The genocide was an opportunity to get rich. Murdering people was the quickest way to accumulate wealth. We were given permission from the government to seize the property of anyone we killed. George Strait George Strait I Cross My Heart Stainless Steel Tumbler. We were told it was our god given right. But I never felt the temptation. My family owned a very big supermarket. I had my own car. When the killings began in 1994, I had a scholarship to study in Greece and I was just waiting to begin university. My stepfather was Vice President of our region, so we had four bodyguards in the house. These guys were highly trained with automatic weapons. They became good friends of mine. I’d take them to the bar every night. I’d drive them around and buy them anything they wanted. They were also good human beings. One night over drinks we discussed the genocide, and all of us decided: ‘We’re going to put an end to this in our neighborhood.’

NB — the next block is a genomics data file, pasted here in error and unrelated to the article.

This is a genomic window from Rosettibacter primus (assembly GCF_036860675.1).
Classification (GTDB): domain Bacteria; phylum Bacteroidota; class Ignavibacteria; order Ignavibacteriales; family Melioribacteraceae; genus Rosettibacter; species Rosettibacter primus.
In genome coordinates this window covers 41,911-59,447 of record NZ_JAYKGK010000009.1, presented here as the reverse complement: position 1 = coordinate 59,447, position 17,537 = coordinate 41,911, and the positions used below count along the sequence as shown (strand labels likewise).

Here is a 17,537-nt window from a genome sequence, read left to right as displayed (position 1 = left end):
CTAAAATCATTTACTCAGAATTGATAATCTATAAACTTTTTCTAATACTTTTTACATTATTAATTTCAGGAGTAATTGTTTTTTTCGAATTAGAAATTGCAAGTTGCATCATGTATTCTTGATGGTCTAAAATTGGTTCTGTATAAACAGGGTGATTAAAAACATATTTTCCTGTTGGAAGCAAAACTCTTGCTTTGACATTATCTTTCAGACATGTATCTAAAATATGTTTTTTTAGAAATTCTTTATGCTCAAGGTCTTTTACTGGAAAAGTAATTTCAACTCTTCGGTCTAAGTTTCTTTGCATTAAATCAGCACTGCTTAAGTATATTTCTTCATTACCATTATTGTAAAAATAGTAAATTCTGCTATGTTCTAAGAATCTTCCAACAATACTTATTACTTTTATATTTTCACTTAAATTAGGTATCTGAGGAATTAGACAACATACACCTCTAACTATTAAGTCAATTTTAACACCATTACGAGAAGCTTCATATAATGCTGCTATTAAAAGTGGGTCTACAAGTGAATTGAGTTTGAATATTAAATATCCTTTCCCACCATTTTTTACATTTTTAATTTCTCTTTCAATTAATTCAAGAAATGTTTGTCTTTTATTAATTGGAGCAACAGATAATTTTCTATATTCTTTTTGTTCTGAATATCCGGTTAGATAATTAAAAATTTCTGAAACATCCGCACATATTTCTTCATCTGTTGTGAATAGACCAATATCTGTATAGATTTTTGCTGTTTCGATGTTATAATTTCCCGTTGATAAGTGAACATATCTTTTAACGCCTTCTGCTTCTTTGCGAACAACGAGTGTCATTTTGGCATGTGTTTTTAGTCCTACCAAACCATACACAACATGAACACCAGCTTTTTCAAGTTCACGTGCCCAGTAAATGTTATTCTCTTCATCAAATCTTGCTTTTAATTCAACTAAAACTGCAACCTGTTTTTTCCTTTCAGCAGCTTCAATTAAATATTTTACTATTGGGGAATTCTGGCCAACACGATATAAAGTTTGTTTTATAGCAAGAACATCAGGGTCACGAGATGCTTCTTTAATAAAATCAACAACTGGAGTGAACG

George Strait George Strait I Cross My Heart Stainless Steel Tumbler
The next morning I woke up to my neighbor screaming. I looked out the window and saw that he’d been surrounded by a mob with machetes, and was bleeding badly from the head. George Strait George Strait I Cross My Heart Stainless Steel Tumbler. I’d been friends with him since childhood. So I sent my bodyguards to save him. The machetes were no match for our guns. Word spread quickly after that. Tutsi families came to our compound seeking refuge. I took long walks with my bodyguards every morning, looking for people to save. We drove to surrounding farms and searched the fields for survivors. At one point we had seventy people under our protection. Nobody challenged us. I was young and cocky. I thought we were untouchable.